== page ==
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You should be aware of these grapefruit and medication interactions

Grapefruit and Medication Interactions

Grapefruit is a common morning treat, and for good reason. This little powerhouse of a fruit packs a nutritional punch, with fiber, vitamin C, vitamin A, potassium, and cancer-fighting phytochemicals like lycopene. But mixed in with all that goodness is a little compound called furanocoumarin, which isn’t exactly ideal for grapefruit and medication interactions.

The exact mechanism that furanocoumarin inhibits is the activity of a specific enzyme that is responsible for metabolizing and breaking down toxins and drugs – specifically the cytochrome P450 3A4 enzyme, if you’re interested. This slows down how quickly the medication is processed by your body and increases its concentration in your bloodstream.

Why you shouldn’t eat grapefruit and certain medications together

In some cases, it blocks the mechanism that moves the drug into your body, decreasing the amount and decreasing its effect. And these spell trouble if you’re taking some types of medication.

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Grapefruit and Medication Interactions You Should Be Aware Of

1. Cholesterol Lowering Statins and Grapefruit

This class of drugs is used to lower cholesterol in your body, by helping lower the amount your body normally makes. They also increase the reabsorption rate of what cholesterol is already in your body.

There are two medications that react very strongly with grapefruit. These are Liptor (atorvastatin), and Zocor (simvastatin). If you’re taking one of these two, you should definitely avoid grapefruit.

The side effects from grapefruit interfering with the statins include muscle and joint pain as well as possible liver damage, and muscle breakdown. You can also experience kidney failure, confusion and memory loss.

2. High Blood Pressure Calcium-Channel Blocking Meds

When the furanocoumarin in grapefruit interferes with your calcium-channel blocking medication, it allows more of those meds to enter your blood stream. Because the meds are designed to lower your blood pressure, too much of it can drop your blood pressure too quickly. This can lead to dizziness; it can even cause you to pass out.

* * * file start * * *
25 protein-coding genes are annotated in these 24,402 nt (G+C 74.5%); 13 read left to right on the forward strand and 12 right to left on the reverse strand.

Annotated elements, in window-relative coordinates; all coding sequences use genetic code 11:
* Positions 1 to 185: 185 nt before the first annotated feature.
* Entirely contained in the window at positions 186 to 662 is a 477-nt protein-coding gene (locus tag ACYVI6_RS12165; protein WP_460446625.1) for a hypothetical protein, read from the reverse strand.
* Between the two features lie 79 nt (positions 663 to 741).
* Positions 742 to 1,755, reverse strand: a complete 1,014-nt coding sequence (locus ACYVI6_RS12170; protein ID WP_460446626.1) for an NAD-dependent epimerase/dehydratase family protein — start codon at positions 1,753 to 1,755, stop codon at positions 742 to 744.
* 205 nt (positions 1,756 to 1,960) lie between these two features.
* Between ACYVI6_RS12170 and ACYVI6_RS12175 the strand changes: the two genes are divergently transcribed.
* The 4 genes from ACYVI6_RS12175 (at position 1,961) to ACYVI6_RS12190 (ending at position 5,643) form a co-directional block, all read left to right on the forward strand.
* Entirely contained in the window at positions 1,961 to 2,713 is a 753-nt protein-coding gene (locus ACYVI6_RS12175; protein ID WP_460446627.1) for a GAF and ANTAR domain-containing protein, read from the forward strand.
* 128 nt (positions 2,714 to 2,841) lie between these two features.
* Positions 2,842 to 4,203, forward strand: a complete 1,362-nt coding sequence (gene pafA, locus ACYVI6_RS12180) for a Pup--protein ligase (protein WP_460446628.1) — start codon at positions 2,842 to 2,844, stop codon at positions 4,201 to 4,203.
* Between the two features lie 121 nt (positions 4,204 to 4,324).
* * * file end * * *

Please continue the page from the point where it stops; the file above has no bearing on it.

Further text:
Examples of calcium-channel blocking medication that should not be combined with grapefruit are Adalat and Procardia (nifedipine), and Plendil (felodipine).

3. That Little Blue Pill

Because grapefruit allows more of a specific drug to enter your system, there’s also trouble when you combine it with Viagra (sildenafil). It also delays how quickly your body absorbs the Viagra.

This one-two punch can lead to some trouble for people expecting a certain reaction in a certain amount of time. The directions say to use Viagra one hour before sexual activity is expected. With the delayed absorption caused by grapefruit juice, that hour may turn into two or even three.

4. Sedatives and Grapefruit

Benzodiazepines are a type of medication that is commonly used as a sedative. Certain benzodiazepines are also used as anti-anxiety drugs or anti-seizure medication.

When you take grapefruit with the benzos, you’re going to get higher than normal concentrations of the drug in your bloodstream. This is going to make the drugs you are taking seem more effective, leading to an amplification of your normal dosage.

In some cases, this amplification can have drastic side effects. Some of these include slowed reaction times, speech problems, increased salivation, difficulty breathing, and drowsiness. Additional side effects can actually counter the desired effects. That means you can experience an increase in anxiety, irritability, and even depressive thoughts.

Other medications affected by grapefruit are:

  • Some corticosteroids, such as budesonide
  • A variety of heart medications, including amiodarone (Pacerone, Nexterone)
  • Several allergy medication, like Allegra (fexofenadine)

It’s not just grapefruit either. Other citrus fruits that are relatives of grapefruit can also have this effect. This includes pomelos, and tangelos. It also includes Seville oranges, which are often used to make orange marmalade. Make sure that if you’re taking any medications that can potentially interact with grapefruit that you’re reading ingredients of anything citrusy.

Something to always remember

Just remember that when you start a new drug, it’s very important that you discuss your diet and any potential drug interactions there might be. Grapefruit isn’t the only thing that interacts and interferes with common medications. There are always other interactions with your existing prescriptions. It’s much better to be safe than sorry.

LowestMed’s Health Information Center is meant for educational purposes and is not intended for medical advice. If you would like to recommend any story ideas, feel free to contact us.